Given how fast MitziAnne went from “nice to meet you” to ” nice people don’t have boundaries with me — aren’t you a nice person?” to “give me your number, so you can start doing stuff for me” my guess is she’s been doing this for decades. Since I’ve boundaries and no emotional stake in MitziAnne, it was actually amusing.
MitziAnne was on a manhunt less than a year after becoming a widow. Then again, when you’re in your 80s time is at a premium. Her first prospect is the owner of a regional bank with a terminally ill wife. That’s a problem. The terminally ill wife could linger. She also said the banker was too smart. Translation: too difficult to manipulate. Less than a month later, she found her next prospect — a man 17 years her junior. That’s not a cougar situation; it’s a saber-tooth tiger situation.
He’s a lovely man and very, very handy. In less than 2 months, she got him cutting down trees on her property, doing home repairs and other construction projects. She’s also redecorating his home with antiques that she finds and he buys. He’s told her he’s not comfortable with it, but MitziAnne is not one to be easily deterred.
He’s a widow, too, and was his wife’s caregiver before she died after a long, debilitating illness. Narcissists and codependents are magnets. If there are 100 people in the room, the narcissist and the codependent will find each other. Age is irrelevant.
Self-Absorption. Narcissists can’t stand not being the center of attention no matter how young or old they are. MitziAnne is no exception. When socializing, I sometimes time how long it takes her to interrupt conversations that aren’t focused on her and how wonderful she is with a totally random non sequitur — about herself, naturally. The longest she’s been able to go thus far is 3 minutes and 42 seconds.
Talking about politics? She tells the story of how Trump bought her old family farm. Is this true? Not a clue. Laughing about different movies or TV shows? She talks about the cocktail dresses she sewed for herself and all the rich suitors she had. Neighbors asking you about your upcoming vacation? She jumps in and talks about the giant fishing cruiser her husband bought, how she decorated it and the trips they took on it.
Discussing development plans in the neighborhood? She tells the story of how she targeted and manipulated herself into her second marriage. That poor fellow didn’t know what hit him. She’s proud of this and gives relationship advice that I need to learn how to be, and I quote, “conniving” to get a man. This answers another often asked question — yes, sometimes narcissists are very aware of what they’re doing.
Mean Girl Behavior. Many female narcissists started out as mean girls. They engage in one-upmanship, putting down their peers in order to make themselves feel better. When I met MitziAnne we we were both single. She’d bemoan whether or not she’d ever have another man in her life. To make her feel better I’d tease her that she’d probably find herself a boyfriend before I did. And bless her heart she did.
Prior to snagging her younger man, she invited me over quite a bit for dinner or martinis. I knew something was up when I didn’t hear from her for 6 weeks. When she resurfaced, she invited me over for cocktails to tell me all about the new man — how smart, fun and handy he is, how they have the most amazing time together and how amazing the sex is (too much information!)
As I was leaving, I told her how happy I am for her. She put her hand on mine, looked me in the eye and said, “I hope you don’t think I invited you over to flaunt my new relationship at you.” Well, not until you said so, MitziAnne. 81 going on 15.
Damsels in Distress, the Death Stare, Triangulation, Attention Seeking/Drama Diffusion and Projection. Many female narcissists and borderlines seduce their victims by playing the Damsel in Distress. It’s Kryptonite to people pleasing, codependent men and women who want to play the hero or rescuer. To be fair, there are also male narcissists and borderlines who like to play the Dude in Distress. I’ve dated more than one of them in years past.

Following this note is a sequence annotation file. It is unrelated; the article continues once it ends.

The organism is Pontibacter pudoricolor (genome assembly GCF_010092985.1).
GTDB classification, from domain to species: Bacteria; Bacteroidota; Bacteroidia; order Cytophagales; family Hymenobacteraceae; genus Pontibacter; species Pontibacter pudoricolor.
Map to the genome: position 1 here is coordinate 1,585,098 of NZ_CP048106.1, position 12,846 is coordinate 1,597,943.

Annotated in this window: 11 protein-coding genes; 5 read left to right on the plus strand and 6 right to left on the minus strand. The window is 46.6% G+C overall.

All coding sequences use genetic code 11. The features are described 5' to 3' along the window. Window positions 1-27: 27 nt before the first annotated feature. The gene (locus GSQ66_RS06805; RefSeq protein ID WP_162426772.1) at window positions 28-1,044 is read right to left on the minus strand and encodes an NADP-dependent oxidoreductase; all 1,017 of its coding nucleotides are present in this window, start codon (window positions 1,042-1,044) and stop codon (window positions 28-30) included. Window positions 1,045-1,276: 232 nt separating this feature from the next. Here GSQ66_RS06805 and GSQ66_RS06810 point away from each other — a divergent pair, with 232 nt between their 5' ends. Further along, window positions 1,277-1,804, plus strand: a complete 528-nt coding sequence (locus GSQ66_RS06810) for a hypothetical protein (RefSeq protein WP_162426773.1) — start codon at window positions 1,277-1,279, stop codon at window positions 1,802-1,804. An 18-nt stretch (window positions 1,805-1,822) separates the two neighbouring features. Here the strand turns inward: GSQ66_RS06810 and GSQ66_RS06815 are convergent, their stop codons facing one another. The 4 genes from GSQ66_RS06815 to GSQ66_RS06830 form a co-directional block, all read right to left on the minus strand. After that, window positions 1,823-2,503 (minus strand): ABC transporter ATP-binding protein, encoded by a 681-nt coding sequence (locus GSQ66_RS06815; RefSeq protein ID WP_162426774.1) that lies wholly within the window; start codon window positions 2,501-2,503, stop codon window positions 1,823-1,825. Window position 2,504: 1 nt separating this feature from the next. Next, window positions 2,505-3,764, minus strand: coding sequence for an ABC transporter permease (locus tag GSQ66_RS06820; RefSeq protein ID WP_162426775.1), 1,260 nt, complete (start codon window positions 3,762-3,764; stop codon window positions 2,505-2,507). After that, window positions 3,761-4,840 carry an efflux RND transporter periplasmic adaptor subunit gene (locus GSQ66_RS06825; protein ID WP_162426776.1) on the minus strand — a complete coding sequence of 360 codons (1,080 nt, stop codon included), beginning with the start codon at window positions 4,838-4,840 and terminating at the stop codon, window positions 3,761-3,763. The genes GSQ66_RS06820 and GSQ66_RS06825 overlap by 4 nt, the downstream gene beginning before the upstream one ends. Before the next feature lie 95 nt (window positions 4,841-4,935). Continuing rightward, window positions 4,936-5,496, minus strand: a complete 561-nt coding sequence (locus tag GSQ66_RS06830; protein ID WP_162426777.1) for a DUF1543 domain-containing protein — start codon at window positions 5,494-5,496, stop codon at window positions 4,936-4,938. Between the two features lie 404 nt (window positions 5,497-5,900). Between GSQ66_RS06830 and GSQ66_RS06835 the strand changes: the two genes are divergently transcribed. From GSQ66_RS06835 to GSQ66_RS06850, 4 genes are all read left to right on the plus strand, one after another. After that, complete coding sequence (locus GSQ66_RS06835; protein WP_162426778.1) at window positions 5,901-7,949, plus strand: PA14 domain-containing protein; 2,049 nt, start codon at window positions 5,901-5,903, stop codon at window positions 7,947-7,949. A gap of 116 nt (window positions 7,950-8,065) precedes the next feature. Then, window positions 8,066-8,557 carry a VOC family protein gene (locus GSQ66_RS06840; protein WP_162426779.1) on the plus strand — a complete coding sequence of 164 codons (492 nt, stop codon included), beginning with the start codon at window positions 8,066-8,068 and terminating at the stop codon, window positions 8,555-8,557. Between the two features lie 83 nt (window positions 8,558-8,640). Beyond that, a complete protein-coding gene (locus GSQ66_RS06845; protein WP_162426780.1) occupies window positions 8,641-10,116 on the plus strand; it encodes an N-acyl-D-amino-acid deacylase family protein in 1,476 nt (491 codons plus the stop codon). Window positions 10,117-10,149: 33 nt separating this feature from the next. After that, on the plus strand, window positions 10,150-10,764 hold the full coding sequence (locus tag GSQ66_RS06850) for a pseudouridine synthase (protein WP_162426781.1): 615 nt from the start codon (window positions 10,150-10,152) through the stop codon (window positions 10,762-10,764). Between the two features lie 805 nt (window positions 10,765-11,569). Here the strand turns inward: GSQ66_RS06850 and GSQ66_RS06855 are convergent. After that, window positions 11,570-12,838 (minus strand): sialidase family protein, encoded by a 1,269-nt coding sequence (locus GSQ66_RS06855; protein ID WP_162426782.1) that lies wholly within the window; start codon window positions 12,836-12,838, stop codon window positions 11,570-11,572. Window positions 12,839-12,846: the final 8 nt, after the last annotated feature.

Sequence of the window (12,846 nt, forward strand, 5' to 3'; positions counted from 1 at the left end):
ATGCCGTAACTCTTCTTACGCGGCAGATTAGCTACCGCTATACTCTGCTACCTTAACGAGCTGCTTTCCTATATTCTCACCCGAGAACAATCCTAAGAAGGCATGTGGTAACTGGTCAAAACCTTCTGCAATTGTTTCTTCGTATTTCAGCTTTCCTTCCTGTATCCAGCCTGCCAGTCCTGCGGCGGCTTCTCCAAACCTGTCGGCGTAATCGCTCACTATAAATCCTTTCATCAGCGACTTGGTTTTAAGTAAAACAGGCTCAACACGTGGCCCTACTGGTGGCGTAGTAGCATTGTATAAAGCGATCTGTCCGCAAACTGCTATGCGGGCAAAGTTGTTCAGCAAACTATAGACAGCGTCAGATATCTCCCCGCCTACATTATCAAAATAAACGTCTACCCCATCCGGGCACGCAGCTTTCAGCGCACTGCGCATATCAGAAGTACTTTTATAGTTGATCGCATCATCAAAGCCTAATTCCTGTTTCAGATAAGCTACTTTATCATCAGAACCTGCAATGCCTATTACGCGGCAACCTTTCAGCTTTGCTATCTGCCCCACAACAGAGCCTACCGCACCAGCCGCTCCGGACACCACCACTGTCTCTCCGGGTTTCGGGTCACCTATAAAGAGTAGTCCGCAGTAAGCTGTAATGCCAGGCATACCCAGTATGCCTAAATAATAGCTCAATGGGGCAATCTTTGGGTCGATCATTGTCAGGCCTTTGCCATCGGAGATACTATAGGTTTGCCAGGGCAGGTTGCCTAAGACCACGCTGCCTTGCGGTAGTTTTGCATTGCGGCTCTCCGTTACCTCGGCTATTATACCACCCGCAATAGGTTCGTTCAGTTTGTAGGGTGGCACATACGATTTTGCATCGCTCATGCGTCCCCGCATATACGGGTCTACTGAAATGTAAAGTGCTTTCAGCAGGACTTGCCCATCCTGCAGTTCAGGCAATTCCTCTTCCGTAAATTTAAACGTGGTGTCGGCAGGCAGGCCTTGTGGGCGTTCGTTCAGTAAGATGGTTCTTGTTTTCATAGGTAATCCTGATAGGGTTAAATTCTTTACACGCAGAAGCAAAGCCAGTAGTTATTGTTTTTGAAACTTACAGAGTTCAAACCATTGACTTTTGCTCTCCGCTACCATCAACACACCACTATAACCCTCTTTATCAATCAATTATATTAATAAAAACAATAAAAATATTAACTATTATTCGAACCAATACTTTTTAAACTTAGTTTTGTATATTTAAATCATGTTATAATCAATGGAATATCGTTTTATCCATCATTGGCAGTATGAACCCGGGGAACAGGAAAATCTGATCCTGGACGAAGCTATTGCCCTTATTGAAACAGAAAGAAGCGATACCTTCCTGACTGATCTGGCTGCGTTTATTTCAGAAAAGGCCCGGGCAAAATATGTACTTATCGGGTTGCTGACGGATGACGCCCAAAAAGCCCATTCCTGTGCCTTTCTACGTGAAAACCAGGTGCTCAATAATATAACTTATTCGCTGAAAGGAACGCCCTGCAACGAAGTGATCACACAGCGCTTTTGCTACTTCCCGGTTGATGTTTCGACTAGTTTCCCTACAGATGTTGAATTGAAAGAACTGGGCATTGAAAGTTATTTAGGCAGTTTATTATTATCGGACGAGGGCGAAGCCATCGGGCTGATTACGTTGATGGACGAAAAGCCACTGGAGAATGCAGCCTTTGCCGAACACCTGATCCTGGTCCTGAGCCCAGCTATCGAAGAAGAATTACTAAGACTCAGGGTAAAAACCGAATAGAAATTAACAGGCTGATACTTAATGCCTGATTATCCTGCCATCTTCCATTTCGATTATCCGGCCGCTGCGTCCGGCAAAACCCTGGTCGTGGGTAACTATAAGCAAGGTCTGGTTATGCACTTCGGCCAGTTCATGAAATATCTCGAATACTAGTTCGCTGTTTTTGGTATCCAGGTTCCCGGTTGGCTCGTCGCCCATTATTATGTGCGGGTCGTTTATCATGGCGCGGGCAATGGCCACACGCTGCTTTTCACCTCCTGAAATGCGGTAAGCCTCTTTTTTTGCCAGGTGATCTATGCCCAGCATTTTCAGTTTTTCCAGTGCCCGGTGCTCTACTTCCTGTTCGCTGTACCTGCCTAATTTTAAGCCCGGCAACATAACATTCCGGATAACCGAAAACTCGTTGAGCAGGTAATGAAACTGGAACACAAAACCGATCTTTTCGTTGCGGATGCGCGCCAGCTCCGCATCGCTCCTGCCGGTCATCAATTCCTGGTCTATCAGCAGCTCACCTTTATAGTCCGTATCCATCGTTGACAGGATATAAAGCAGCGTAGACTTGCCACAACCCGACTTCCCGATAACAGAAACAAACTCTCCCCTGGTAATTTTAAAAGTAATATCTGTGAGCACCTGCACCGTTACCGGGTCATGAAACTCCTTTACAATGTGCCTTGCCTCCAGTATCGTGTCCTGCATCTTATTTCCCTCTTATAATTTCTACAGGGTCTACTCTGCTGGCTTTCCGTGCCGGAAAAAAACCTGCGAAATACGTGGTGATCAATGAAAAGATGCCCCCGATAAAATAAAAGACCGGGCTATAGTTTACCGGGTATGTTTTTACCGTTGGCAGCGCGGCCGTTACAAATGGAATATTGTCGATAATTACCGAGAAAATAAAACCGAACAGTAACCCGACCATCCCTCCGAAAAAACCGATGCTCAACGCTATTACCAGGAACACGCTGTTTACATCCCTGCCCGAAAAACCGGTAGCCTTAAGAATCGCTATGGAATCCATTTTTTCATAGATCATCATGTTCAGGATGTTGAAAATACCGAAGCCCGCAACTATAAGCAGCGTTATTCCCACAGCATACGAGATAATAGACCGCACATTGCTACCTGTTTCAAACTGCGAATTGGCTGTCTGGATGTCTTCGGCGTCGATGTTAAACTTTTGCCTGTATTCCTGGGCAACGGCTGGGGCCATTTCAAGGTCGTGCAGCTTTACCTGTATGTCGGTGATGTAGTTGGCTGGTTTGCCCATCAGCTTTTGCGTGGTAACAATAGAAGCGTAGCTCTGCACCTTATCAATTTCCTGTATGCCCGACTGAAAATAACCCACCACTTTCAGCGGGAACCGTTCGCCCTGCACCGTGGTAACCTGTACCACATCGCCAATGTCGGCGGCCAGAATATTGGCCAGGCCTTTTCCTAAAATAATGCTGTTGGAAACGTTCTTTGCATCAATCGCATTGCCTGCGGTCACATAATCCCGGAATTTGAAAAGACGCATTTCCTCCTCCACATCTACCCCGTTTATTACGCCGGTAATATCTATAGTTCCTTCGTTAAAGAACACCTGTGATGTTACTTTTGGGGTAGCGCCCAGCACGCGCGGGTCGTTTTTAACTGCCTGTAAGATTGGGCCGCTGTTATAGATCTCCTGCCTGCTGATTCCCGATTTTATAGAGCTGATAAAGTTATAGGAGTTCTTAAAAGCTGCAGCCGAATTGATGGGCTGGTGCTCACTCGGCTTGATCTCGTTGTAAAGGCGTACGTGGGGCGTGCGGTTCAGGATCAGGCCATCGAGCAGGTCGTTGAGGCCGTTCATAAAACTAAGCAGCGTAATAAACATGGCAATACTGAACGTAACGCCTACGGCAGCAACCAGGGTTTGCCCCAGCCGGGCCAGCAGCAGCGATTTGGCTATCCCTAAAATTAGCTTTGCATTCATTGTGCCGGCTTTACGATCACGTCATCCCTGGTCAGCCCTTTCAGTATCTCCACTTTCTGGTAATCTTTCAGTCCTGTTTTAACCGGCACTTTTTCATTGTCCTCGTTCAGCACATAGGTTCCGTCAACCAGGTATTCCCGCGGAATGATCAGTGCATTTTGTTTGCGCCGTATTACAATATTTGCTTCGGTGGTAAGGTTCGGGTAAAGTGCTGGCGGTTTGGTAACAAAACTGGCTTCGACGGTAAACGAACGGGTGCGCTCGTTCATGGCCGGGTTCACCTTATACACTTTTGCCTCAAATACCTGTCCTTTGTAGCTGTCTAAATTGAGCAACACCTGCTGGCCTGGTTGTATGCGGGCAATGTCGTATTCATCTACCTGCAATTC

This doesn’t change with the passing of time. Eventually, MitziAnne invited me over to meet New Man and for martinis on the deck. I asked the gentleman about himself, his career, moose hunting trips and other interests. MitziAnne interrupted frequently with MitziAnne-centric non sequitur including one that was a real doozie. In fact, it was a five-fer.
“Do you know what [insert name of regional bank owner I’ve never met] told me to tell New Man? Banker told me to tell New Man that I’m not a wuss and not to treat me like one.” Before I could stop myself, I choked and snorted martini out my nose (vodka stings!) and said, “You?! A wuss?! That’s the last word I’d use to describe you. You’re the puppet master.” New Man laughed and added, “That was a 3-hour conversation that night.”
If looks could kill, I’d be 6 feet under. MitziAnne gave me the Death Stare. Anyone who’s been in a relationship with a narcissist is familiar with the Death Stare. You typically get it when you speak the truth about the narcissist. Frankly, I’m more worried about New Man being steamrolled than MitziAnne. In addition to the Death Stare, there are four other narc phenomena at play.
First, the wuss thing was MitziAnne’s attempt to Damsel. Although, at 81 it’d be more accurate to call it a Dowager in Distress move. Second, by saying it was Banker warning her about New Man taking advantage of her, she was creating a triangle (victim, persecutor, rescuer). Third, she manufactured a problem that doesn’t exist and he spent three hours reassuring her (attention seeking). Fourth, if anyone needs to have boundaries and not be a wuss it’s New Man. MitziAnne was projecting.
If you’ve any lingering doubts about narcissists, borderlines or psychopaths changing or improving with age, doubt no more. But if you do still have doubts, just visit support forums for the Adult Children of Narcissists and Borderlines. They’re still scheming, still sniping, still abusing, still manipulating and still crazy after all these years. Or, you can flush another 5, 10, 15 or 20 years of your life away. The choice is yours.
EPILOGUE: MitziAnne hasn’t invited me over for martinis since the wuss-puppet master incident. Whoops.
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Counseling, Consulting and Coaching with Dr. Tara J. Palmatier, PsyD
Dr. Tara J. Palmatier, PsyD provides services to help individuals work through their relationship issues via telephone or Skype, particularly men and women who trying to break free of an abusive relationship, cope with the stress of an abusive relationship or heal from an abusive relationship. She combines practical advice, support, reality testing and goal-oriented outcomes. Please visit the Schedule a Session page for professional inquiries.